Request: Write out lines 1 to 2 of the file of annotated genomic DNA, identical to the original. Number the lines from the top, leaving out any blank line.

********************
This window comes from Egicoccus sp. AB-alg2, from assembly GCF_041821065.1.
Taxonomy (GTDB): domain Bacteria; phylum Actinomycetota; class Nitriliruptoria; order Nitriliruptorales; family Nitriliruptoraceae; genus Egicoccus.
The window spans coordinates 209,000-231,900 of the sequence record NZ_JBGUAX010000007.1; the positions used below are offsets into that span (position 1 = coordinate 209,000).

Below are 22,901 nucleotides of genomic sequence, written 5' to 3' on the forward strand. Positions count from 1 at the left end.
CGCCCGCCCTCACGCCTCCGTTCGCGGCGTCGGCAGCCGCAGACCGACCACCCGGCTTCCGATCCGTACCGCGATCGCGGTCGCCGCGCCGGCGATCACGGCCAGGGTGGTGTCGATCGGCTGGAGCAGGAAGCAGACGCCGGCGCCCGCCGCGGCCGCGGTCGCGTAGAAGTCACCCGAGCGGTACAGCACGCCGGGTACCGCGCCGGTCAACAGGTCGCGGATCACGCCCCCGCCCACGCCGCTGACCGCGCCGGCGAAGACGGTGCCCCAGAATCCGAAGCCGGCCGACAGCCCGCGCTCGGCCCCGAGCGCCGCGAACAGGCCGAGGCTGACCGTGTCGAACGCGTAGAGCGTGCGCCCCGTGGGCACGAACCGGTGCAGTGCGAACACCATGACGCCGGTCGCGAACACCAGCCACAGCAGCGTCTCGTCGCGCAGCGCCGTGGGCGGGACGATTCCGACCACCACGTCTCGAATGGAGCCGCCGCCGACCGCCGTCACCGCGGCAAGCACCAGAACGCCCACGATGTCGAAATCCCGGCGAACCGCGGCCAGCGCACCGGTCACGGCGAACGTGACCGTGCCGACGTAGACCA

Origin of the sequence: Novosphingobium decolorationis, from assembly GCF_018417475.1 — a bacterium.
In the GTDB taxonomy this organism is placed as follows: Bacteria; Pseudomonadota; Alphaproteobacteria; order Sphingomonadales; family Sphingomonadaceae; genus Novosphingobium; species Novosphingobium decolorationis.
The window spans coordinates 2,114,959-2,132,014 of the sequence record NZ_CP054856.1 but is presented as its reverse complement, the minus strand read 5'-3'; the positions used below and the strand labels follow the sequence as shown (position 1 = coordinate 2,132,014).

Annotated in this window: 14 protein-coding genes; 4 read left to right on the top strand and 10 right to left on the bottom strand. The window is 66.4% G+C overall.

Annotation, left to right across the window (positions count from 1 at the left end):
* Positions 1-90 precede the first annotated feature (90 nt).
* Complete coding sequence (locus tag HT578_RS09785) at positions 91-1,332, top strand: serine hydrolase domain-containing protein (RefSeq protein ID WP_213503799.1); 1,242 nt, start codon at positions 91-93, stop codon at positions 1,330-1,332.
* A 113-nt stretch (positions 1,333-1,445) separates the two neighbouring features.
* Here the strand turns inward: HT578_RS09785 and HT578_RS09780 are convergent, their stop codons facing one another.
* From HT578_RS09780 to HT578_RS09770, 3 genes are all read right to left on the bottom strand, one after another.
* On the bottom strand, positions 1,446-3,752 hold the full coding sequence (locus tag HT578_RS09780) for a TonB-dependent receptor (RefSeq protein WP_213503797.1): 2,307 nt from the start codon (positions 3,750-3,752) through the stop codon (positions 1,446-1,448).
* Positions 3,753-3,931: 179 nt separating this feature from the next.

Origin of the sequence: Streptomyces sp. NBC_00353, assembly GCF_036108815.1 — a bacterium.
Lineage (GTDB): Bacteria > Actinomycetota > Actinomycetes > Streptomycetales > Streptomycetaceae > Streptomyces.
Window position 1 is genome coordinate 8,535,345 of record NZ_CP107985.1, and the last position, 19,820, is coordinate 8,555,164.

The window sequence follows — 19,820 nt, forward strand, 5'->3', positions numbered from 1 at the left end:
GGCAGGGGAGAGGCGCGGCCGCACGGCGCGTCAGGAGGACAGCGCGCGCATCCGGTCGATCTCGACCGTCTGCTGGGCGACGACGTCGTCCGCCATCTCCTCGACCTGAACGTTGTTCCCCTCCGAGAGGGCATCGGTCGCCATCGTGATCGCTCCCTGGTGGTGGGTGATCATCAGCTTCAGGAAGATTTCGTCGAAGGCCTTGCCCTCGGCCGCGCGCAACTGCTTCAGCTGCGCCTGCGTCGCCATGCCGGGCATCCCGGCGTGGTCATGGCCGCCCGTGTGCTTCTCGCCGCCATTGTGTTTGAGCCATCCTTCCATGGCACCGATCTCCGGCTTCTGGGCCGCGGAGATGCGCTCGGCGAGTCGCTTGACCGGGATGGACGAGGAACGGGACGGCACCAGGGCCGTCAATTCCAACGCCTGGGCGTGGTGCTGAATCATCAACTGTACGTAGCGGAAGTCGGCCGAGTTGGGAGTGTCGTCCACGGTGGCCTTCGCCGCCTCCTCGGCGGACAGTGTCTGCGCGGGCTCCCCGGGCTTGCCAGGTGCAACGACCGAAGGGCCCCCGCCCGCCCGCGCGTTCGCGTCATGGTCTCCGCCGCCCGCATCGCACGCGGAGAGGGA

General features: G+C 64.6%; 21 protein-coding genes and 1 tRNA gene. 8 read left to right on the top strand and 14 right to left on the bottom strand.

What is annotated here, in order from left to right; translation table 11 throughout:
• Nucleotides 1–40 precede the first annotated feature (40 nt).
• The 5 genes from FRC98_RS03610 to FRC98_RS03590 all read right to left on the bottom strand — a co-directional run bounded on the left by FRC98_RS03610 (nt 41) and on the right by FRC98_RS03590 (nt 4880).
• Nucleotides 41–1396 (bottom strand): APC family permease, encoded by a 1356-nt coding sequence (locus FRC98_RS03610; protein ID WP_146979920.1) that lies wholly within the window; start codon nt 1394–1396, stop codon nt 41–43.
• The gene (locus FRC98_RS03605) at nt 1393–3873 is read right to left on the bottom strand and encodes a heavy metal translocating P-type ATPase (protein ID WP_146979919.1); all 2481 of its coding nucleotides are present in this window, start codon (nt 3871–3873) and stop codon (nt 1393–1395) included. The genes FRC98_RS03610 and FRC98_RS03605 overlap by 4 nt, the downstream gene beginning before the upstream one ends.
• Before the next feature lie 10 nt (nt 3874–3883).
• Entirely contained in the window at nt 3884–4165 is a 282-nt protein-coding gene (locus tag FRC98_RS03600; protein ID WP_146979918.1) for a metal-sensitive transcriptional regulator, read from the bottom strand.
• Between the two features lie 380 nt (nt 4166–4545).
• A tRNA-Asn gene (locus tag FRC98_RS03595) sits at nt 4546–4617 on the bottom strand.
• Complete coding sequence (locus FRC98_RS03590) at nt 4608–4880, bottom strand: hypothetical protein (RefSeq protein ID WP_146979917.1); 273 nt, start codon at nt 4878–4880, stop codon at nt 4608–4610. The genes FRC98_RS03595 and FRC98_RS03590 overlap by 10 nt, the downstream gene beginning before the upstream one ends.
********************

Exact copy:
This window comes from Egicoccus sp. AB-alg2, from assembly GCF_041821065.1.
Taxonomy (GTDB): domain Bacteria; phylum Actinomycetota; class Nitriliruptoria; order Nitriliruptorales; family Nitriliruptoraceae; genus Egicoccus.